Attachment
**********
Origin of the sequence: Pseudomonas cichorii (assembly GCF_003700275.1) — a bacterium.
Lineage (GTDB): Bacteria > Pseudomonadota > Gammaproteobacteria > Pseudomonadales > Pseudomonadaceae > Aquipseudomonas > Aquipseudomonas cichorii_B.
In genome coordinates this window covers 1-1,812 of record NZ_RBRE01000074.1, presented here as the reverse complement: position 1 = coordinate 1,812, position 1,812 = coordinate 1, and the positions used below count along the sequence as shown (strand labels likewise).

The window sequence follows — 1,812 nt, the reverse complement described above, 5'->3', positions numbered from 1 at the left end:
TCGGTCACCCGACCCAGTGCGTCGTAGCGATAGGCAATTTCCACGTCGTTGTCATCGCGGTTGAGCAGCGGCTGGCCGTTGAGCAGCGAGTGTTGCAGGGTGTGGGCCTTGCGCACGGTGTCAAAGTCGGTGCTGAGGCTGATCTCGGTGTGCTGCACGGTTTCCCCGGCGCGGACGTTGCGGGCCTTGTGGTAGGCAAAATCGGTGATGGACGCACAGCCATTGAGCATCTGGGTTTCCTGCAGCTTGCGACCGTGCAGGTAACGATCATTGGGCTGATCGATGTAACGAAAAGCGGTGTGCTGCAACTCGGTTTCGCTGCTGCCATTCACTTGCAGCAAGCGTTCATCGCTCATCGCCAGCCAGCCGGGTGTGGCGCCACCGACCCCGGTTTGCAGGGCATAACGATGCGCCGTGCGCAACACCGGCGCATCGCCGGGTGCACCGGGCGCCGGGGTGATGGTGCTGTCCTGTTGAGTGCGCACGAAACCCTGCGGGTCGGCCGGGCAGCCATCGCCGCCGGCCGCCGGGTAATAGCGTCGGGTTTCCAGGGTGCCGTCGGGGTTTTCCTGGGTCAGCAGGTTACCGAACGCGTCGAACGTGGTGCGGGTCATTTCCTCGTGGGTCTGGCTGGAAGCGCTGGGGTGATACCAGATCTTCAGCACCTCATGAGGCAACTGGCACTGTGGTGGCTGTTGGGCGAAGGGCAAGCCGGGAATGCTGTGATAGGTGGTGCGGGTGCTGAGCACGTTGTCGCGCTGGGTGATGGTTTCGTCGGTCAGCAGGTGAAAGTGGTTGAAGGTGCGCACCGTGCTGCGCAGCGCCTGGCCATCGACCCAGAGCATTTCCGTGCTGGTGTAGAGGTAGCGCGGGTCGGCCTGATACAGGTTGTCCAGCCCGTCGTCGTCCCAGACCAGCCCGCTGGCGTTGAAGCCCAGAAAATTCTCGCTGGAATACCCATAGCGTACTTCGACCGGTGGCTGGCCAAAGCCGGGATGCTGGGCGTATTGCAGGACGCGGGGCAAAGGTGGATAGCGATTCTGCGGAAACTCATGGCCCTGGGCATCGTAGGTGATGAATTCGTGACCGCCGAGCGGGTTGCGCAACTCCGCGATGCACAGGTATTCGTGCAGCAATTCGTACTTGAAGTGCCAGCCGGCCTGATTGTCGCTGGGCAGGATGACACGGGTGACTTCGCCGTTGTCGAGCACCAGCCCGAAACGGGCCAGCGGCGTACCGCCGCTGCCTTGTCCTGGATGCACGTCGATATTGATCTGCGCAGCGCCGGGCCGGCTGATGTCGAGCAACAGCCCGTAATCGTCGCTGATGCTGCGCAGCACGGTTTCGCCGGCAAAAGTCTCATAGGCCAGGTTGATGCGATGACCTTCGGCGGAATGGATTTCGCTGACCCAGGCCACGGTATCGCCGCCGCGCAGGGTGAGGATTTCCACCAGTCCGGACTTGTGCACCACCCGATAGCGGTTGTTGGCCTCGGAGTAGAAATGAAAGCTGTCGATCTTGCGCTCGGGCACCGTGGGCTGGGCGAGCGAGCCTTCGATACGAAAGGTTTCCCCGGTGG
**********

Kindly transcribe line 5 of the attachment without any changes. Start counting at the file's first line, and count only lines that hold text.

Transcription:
TCGGTCACCCGACCCAGTGCGTCGTAGCGATAGGCAATTTCCACGTCGTTGTCATCGCGGTTGAGCAGCGGCTGGCCGTTGAGCAGCGAGTGTTGCAGGGTGTGGGCCTTGCGCACGGTGTCAAAGTCGGTGCTGAGGCTGATCTCGGTGTGCTGCACGGTTTCCCCGGCGCGGACGTTGCGGGCCTTGTGGTAGGCAAAATCGGTGATGGACGCACAGCCATTGAGCATCTGGGTTTCCTGCAGCTTGCGACCGTGCAGGTAACGATCATTGGGCTGATCGATGTAACGAAAAGCGGTGTGCTGCAACTCGGTTTCGCTGCTGCCATTCACTTGCAGCAAGCGTTCATCGCTCATCGCCAGCCAGCCGGGTGTGGCGCCACCGACCCCGGTTTGCAGGGCATAACGATGCGCCGTGCGCAACACCGGCGCATCGCCGGGTGCACCGGGCGCCGGGGTGATGGTGCTGTCCTGTTGAGTGCGCACGAAACCCTGCGGGTCGGCCGGGCAGCCATCGCCGCCGGCCGCCGGGTAATAGCGTCGGGTTTCCAGGGTGCCGTCGGGGTTTTCCTGGGTCAGCAGGTTACCGAACGCGTCGAACGTGGTGCGGGTCATTTCCTCGTGGGTCTGGCTGGAAGCGCTGGGGTGATACCAGATCTTCAGCACCTCATGAGGCAACTGGCACTGTGGTGGCTGTTGGGCGAAGGGCAAGCCGGGAATGCTGTGATAGGTGGTGCGGGTGCTGAGCACGTTGTCGCGCTGGGTGATGGTTTCGTCGGTCAGCAGGTGAAAGTGGTTGAAGGTGCGCACCGTGCTGCGCAGCGCCTGGCCATCGACCCAGAGCATTTCCGTGCTGGTGTAGAGGTAGCGCGGGTCGGCCTGATACAGGTTGTCCAGCCCGTCGTCGTCCCAGACCAGCCCGCTGGCGTTGAAGCCCAGAAAATTCTCGCTGGAATACCCATAGCGTACTTCGACCGGTGGCTGGCCAAAGCCGGGATGCTGGGCGTATTGCAGGACGCGGGGCAAAGGTGGATAGCGATTCTGCGGAAACTCATGGCCCTGGGCATCGTAGGTGATGAATTCGTGACCGCCGAGCGGGTTGCGCAACTCCGCGATGCACAGGTATTCGTGCAGCAATTCGTACTTGAAGTGCCAGCCGGCCTGATTGTCGCTGGGCAGGATGACACGGGTGACTTCGCCGTTGTCGAGCACCAGCCCGAAACGGGCCAGCGGCGTACCGCCGCTGCCTTGTCCTGGATGCACGTCGATATTGATCTGCGCAGCGCCGGGCCGGCTGATGTCGAGCAACAGCCCGTAATCGTCGCTGATGCTGCGCAGCACGGTTTCGCCGGCAAAAGTCTCATAGGCCAGGTTGATGCGATGACCTTCGGCGGAATGGATTTCGCTGACCCAGGCCACGGTATCGCCGCCGCGCAGGGTGAGGATTTCCACCAGTCCGGACTTGTGCACCACCCGATAGCGGTTGTTGGCCTCGGAGTAGAAATGAAAGCTGTCGATCTTGCGCTCGGGCACCGTGGGCTGGGCGAGCGAGCCTTCGATACGAAAGGTTTCCCCGGTGG